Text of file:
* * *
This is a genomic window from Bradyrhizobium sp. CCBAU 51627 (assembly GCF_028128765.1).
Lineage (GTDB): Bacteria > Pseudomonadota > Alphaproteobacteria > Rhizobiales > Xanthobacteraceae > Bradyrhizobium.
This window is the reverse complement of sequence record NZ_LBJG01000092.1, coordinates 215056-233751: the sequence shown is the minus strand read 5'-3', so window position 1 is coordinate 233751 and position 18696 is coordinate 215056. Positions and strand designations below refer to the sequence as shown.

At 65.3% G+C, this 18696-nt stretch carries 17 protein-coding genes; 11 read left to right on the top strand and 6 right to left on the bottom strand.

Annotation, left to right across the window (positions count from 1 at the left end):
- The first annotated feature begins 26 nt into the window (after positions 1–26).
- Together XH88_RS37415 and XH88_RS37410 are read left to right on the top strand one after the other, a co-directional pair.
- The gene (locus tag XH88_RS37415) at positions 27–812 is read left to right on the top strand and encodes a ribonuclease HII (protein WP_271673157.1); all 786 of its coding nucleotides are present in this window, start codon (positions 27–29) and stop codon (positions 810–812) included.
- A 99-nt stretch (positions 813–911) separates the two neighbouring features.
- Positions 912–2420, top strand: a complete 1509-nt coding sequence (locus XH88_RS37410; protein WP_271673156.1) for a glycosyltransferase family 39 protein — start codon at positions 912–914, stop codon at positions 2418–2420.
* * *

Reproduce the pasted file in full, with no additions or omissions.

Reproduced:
This is a genomic window from Bradyrhizobium sp. CCBAU 51627 (assembly GCF_028128765.1).
Lineage (GTDB): Bacteria > Pseudomonadota > Alphaproteobacteria > Rhizobiales > Xanthobacteraceae > Bradyrhizobium.
This window is the reverse complement of sequence record NZ_LBJG01000092.1, coordinates 215056-233751: the sequence shown is the minus strand read 5'-3', so window position 1 is coordinate 233751 and position 18696 is coordinate 215056. Positions and strand designations below refer to the sequence as shown.

At 65.3% G+C, this 18696-nt stretch carries 17 protein-coding genes; 11 read left to right on the top strand and 6 right to left on the bottom strand.

Annotation, left to right across the window (positions count from 1 at the left end):
- The first annotated feature begins 26 nt into the window (after positions 1–26).
- Together XH88_RS37415 and XH88_RS37410 are read left to right on the top strand one after the other, a co-directional pair.
- The gene (locus tag XH88_RS37415) at positions 27–812 is read left to right on the top strand and encodes a ribonuclease HII (protein WP_271673157.1); all 786 of its coding nucleotides are present in this window, start codon (positions 27–29) and stop codon (positions 810–812) included.
- A 99-nt stretch (positions 813–911) separates the two neighbouring features.
- Positions 912–2420, top strand: a complete 1509-nt coding sequence (locus XH88_RS37410; protein WP_271673156.1) for a glycosyltransferase family 39 protein — start codon at positions 912–914, stop codon at positions 2418–2420.